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A Journey of Ancestry, Blackness, and Loss in ‘To the Realization of Perfect Helplessness’

A Journey of Ancestry, Blackness, and Loss in ‘To the Realization of Perfect Helplessness’

After her maternal grandmother’s death 25 years ago, Robin Coste Lewis discovered a collection of old photographs in a suitcase under her bed. Lewis’ family had survived one of the largest migrations in the world when six million Black Americans fled the South, seeking freedom from white supremacy. The photographs Lewis found revealed a hidden, interior history. She joins beautiful poetry to these images, framing stories of race and migration and giving them voice.

It’s probably one of my favorite combinations — poetry and photography. In To the Realization of Perfect Helplessness, Lewis reimagines our expectations of both, calling it “a film for the hands” and “an origin myth for the future.” We see nearly 180 photographs: glamorous outings to graduations, birth announcements, and expressions of joy on a back porch. Even more, the cover is a photograph, most likely take by her grandmother, on 8th and Broadway in Downtown LA, where she worked at a sewing factory. Los Angeles was a city to which she fled, as so many did, as part of the Great Migration.

Lewis creates this lyrical documentary about Black life and what it means to be human, with Blackness at the center. “Black pages, black space, black time — the Big Black Bang.” “I am trying / to make the gods / happy,” she writes amongst these portraits of her ancestors. “I am trying to make the dead / clap and shout.”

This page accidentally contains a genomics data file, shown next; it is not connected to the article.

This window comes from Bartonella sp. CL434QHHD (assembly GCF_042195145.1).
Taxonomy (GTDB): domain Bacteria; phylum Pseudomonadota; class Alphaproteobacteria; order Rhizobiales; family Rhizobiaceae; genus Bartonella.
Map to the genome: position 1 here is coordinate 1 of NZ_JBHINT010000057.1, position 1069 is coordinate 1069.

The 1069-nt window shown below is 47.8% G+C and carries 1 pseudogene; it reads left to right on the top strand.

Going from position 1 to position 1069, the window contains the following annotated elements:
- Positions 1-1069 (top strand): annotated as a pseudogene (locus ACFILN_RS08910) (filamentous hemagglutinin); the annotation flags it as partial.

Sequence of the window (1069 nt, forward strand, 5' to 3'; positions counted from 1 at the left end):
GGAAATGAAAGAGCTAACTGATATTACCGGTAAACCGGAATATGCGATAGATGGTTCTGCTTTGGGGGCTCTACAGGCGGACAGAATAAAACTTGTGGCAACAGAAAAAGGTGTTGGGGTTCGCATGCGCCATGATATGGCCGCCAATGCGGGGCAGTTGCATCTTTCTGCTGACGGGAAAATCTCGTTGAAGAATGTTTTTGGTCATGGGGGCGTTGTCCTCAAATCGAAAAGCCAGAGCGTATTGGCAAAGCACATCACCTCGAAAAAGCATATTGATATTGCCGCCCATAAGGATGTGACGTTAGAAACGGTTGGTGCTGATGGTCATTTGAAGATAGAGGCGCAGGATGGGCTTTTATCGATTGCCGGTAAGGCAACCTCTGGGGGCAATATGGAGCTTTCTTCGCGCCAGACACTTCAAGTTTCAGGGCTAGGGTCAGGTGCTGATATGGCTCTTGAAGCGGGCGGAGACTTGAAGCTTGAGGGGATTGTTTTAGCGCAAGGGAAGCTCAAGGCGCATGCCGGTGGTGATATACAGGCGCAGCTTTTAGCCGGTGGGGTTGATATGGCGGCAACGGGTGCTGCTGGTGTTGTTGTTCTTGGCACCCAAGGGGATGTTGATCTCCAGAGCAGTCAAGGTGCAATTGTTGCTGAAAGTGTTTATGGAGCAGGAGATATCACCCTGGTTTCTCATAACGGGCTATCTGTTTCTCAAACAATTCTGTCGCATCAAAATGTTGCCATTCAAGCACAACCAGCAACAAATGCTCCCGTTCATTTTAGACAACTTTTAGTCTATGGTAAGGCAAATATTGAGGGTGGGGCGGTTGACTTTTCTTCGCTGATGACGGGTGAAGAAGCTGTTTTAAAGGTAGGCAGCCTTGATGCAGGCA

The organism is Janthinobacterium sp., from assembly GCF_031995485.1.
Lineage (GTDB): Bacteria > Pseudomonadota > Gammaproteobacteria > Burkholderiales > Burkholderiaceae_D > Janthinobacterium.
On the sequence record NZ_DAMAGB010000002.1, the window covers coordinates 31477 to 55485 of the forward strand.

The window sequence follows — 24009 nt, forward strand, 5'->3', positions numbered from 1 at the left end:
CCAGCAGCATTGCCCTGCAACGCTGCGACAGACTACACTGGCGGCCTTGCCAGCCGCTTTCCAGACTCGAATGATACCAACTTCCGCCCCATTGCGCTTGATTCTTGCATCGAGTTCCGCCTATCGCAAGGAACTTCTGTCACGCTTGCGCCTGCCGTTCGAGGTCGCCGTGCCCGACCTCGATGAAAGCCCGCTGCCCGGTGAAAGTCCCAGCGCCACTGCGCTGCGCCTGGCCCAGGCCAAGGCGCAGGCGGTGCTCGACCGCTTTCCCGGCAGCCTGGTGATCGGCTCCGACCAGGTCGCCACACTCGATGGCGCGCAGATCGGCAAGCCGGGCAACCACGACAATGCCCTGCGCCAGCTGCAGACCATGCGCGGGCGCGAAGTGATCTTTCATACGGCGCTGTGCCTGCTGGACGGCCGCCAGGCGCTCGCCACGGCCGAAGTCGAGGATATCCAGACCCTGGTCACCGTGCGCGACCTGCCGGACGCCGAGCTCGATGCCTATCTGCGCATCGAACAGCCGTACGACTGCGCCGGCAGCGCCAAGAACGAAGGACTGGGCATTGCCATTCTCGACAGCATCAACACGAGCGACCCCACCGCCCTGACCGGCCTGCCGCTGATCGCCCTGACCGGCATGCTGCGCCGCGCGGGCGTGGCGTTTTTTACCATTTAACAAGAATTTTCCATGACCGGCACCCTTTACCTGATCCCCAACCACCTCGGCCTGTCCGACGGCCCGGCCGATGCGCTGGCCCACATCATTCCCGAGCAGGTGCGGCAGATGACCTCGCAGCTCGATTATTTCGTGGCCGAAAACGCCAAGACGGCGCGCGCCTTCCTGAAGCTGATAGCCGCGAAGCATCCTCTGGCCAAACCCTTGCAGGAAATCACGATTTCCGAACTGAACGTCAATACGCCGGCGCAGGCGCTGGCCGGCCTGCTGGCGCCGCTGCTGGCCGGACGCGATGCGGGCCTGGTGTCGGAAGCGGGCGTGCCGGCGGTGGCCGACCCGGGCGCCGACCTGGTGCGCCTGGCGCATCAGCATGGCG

Perhaps we all have a longing to connect to our ancestors in some way. We seek to know how their journeys, even in places without a sense of home, have helped set the course of our own lives. We’ve all looked at old photographs and felt the weight of eyes looking back at us; smiles, beauty, and strength.

As I read the book, I was overwhelmed by the solid beauty of it. I was surprised by the number of photographs, as well as the words printed in white on perfectly black pages. I instinctively knew this was a special book that was presented with the utmost care.

The title of To the Realization of Perfect Helplessness is taken from a line by the Black Arctic explorer Matthew Henson who spent several decades of his life on multiple expeditions and was the first Black person to reach the North Pole in 1909. Henson is also the subject of a long narrative poem located in the middle of the collection. This poem is not complemented by images and, unlike the rest of the book, is printed on white paper, rather than black. It is to represent Henson’s polar snow sprinkled with his Black life.

The book’s design has significance, as it raises questions about what the eye sees and what the mind remembers. Printing the images, shorter poems, and isolated lines against a black background evokes old-fashioned photo albums and drives home how modern technology has robbed photographs of their relatability. Those black pages also represent Lewis’s interest in blackness — as a color, as a symbol, as a race, and as a defining element of her own heritage.